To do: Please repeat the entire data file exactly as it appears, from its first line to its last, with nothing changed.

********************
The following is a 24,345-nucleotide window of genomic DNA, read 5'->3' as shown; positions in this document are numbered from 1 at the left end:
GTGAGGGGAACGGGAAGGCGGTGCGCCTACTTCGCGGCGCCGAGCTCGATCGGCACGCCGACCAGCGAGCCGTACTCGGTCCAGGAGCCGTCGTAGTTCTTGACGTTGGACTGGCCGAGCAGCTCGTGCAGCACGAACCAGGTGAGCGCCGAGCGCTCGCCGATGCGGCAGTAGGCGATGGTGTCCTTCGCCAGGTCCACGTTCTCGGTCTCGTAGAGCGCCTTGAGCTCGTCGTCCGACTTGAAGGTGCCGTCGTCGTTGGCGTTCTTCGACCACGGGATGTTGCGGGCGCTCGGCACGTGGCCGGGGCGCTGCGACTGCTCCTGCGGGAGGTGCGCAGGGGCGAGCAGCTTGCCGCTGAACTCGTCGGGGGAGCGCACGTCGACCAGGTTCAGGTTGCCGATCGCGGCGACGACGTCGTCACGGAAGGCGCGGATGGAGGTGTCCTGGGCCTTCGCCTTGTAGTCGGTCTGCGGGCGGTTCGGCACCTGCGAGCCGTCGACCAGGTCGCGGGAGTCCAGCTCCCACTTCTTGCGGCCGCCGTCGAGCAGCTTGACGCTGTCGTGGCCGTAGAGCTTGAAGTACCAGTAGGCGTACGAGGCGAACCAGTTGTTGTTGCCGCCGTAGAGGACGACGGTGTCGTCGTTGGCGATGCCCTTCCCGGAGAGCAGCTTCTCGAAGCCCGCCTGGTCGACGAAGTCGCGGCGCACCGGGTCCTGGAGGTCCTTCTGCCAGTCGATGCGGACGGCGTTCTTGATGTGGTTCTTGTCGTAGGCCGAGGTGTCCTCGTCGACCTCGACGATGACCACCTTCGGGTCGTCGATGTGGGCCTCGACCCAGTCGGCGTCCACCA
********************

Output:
The following is a 24,345-nucleotide window of genomic DNA, read 5'->3' as shown; positions in this document are numbered from 1 at the left end:
GTGAGGGGAACGGGAAGGCGGTGCGCCTACTTCGCGGCGCCGAGCTCGATCGGCACGCCGACCAGCGAGCCGTACTCGGTCCAGGAGCCGTCGTAGTTCTTGACGTTGGACTGGCCGAGCAGCTCGTGCAGCACGAACCAGGTGAGCGCCGAGCGCTCGCCGATGCGGCAGTAGGCGATGGTGTCCTTCGCCAGGTCCACGTTCTCGGTCTCGTAGAGCGCCTTGAGCTCGTCGTCCGACTTGAAGGTGCCGTCGTCGTTGGCGTTCTTCGACCACGGGATGTTGCGGGCGCTCGGCACGTGGCCGGGGCGCTGCGACTGCTCCTGCGGGAGGTGCGCAGGGGCGAGCAGCTTGCCGCTGAACTCGTCGGGGGAGCGCACGTCGACCAGGTTCAGGTTGCCGATCGCGGCGACGACGTCGTCACGGAAGGCGCGGATGGAGGTGTCCTGGGCCTTCGCCTTGTAGTCGGTCTGCGGGCGGTTCGGCACCTGCGAGCCGTCGACCAGGTCGCGGGAGTCCAGCTCCCACTTCTTGCGGCCGCCGTCGAGCAGCTTGACGCTGTCGTGGCCGTAGAGCTTGAAGTACCAGTAGGCGTACGAGGCGAACCAGTTGTTGTTGCCGCCGTAGAGGACGACGGTGTCGTCGTTGGCGATGCCCTTCCCGGAGAGCAGCTTCTCGAAGCCCGCCTGGTCGACGAAGTCGCGGCGCACCGGGTCCTGGAGGTCCTTCTGCCAGTCGATGCGGACGGCGTTCTTGATGTGGTTCTTGTCGTAGGCCGAGGTGTCCTCGTCGACCTCGACGATGACCACCTTCGGGTCGTCGATGTGGGCCTCGACCCAGTCGGCGTCCACCA